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A majority of registered voters oppose the payments of up to $450,000 the government is reportedly considering to compensate family members separated at the southern border under former President Trump’s “zero tolerance” policy for entering the U.S. illegally.
That’s according to the latest Fox News Poll released Friday.
The Wall Street Journal first reported in late October that the Justice Department, Homeland Security, and Health and Human Services are considering the payments in response to lawsuits brought by civil rights groups on behalf of the roughly 5,500 parents and children who say they have psychological trauma from the separations, some of which lasted for an extended period.
As of this writing, no settlements have been made and the details surrounding the amount of the potential payouts are still being determined.
Nearly a third of voters favor the $450,000 payout (30 percent).
But more than 6-in-10 oppose it, including 49 percent who are against giving separated families any compensation at all and another 12 percent who say it should be a lesser amount.
While 54 percent of Black voters favor the plan, 66 percent of White voters oppose the payments either outright (55 percent) or oppose but think families should at least receive some money (11 percent).
Hispanic voters split: 48 percent favor vs. 44 percent fully oppose or oppose but open to some compensation.
Democrats (52 percent) are 5 times more likely than Republicans (10 percent) to favor the disbursements.
Those most likely to oppose any amount of compensation include Republicans (76 percent), White men without a college degree (63 percent), voters ages 65 and over (60 percent), and voters living in the South (53 percent) and suburban areas of the country (55 percent).
President Biden seemingly rejected the idea of government payments in early November saying, “That’s not going to happen.” He later backpedaled saying, “You lost your child. It’s gone – you deserve some kind of compensation, no matter what the circumstance,” although he never proposed a specific amount.
Fifty-five percent feel the Biden administration has not been tough enough in its treatment of illegal immigrants. Over a quarter of Democrats (27 percent) join a large majority of Republicans (84 percent) and half of independents (50 percent) in agreeing the administration should be tougher.
All that makes immigration one of Biden’s worst issues: 31 percent approve vs. 59 percent disapprove – that’s a 10-point drop from his high of 41 percent approval six months ago (June 2021). Approval among Democrats is down 15 points since June: 72 percent vs. 57 percent today.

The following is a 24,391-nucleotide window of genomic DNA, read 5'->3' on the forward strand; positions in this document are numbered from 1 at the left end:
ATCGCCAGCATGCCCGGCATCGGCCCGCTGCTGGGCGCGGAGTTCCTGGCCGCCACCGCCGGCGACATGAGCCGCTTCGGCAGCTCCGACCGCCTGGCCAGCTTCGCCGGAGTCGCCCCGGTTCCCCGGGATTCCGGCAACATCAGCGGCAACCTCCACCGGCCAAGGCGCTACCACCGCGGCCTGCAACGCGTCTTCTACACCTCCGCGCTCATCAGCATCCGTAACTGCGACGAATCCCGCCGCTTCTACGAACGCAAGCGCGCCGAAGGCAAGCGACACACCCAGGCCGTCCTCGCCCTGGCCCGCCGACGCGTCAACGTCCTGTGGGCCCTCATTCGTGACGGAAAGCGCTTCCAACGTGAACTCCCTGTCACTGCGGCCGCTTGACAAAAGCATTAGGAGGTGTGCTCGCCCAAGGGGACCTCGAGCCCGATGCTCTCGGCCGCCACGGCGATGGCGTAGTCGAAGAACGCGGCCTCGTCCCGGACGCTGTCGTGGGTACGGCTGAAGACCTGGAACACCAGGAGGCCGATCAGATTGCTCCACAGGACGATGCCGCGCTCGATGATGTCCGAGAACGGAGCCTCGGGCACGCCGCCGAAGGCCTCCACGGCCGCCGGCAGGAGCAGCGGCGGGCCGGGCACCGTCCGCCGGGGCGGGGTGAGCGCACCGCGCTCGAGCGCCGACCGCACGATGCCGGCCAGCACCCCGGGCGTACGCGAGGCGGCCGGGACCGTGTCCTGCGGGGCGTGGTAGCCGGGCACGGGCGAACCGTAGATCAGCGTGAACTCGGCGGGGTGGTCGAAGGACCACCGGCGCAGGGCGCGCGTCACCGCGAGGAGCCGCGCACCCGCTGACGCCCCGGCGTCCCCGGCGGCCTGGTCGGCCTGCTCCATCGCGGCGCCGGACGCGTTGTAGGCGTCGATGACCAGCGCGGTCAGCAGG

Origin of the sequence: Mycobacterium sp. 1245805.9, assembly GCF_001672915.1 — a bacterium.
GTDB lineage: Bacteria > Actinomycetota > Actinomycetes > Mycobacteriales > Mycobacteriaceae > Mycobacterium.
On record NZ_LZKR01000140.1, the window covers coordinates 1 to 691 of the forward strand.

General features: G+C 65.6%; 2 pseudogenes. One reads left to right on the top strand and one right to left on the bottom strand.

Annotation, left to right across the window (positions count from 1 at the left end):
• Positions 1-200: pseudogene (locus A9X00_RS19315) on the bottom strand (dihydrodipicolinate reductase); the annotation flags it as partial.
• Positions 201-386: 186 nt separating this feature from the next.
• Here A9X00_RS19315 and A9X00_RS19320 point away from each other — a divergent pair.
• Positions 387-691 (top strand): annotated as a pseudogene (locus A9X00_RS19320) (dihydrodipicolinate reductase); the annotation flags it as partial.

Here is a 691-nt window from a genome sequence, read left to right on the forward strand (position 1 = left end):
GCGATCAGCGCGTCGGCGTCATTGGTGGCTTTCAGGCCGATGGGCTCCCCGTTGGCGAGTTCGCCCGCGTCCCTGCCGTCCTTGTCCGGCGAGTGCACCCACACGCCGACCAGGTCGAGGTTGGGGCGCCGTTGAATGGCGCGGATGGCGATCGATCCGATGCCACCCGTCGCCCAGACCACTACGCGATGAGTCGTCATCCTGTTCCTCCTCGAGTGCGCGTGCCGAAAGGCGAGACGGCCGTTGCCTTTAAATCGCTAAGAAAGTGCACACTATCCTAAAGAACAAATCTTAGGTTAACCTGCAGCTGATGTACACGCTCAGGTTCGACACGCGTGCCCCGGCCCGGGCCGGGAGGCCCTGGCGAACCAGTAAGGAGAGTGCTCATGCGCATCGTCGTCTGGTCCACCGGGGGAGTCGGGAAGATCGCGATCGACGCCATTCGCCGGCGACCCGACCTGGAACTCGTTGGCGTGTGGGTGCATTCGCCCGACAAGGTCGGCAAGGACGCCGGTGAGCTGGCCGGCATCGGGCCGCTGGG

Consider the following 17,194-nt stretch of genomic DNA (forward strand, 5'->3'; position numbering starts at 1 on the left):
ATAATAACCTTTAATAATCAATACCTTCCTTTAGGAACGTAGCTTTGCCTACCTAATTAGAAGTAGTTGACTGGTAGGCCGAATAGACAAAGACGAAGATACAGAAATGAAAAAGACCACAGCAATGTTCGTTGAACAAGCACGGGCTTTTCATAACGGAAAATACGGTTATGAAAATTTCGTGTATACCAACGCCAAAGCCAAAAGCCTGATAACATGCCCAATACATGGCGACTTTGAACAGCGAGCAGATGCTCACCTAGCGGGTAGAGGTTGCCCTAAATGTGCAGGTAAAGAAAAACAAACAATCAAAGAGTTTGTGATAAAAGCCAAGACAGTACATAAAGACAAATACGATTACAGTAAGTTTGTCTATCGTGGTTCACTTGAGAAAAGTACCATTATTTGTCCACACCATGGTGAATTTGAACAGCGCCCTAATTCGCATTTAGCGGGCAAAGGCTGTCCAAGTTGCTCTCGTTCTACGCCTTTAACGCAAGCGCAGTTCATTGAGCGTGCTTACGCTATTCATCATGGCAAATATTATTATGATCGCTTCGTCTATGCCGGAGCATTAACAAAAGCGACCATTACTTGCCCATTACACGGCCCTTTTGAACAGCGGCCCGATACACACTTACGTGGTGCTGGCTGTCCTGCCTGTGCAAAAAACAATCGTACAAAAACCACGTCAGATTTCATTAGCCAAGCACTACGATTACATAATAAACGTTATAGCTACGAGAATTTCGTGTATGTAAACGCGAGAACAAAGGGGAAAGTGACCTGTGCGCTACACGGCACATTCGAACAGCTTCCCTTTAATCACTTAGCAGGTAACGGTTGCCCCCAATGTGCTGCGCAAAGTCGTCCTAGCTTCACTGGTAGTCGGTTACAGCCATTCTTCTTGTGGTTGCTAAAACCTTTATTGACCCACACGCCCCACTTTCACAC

Among all voters, the president’s marks are only lower on China (28 percent approve-55 percent disapprove) and Afghanistan (27-63 percent). He’s also underwater on climate change (42-47 percent), uniting the country (36-56 percent), and the economy (36-58 percent). He does best on handling the coronavirus pandemic, where he almost breaks even (48 percent approve-49 percent disapprove).
Biden’s overall job rating is at a record low: 44 percent approve vs. 54 percent disapprove.
When asked to name the most important issue facing the country, voters put immigration/border security in fourth (8 percent). It trails the economy (26 percent), coronavirus (17 percent), and inflation/supply chain (10 percent). Political division (7 percent), Biden/poor leadership and climate change (6 percent apiece) follow closely behind.
Partisanship affects perceived problems. The economy tops the list for Republicans, followed by inflation and immigration/border security. Among Democrats, immigration barely makes it into the top ten, as they put coronavirus first, followed by the economy and climate change.
Conducted November 14-17, 2021 under the joint direction of Beacon Research (D) and Shaw & Company Research (R), this Fox News Poll includes interviews with 1,003 registered voters nationwide who were randomly selected from a national voter file and spoke with live interviewers on both landlines and cellphones. The total sample has a margin of sampling error of plus or minus three percentage points.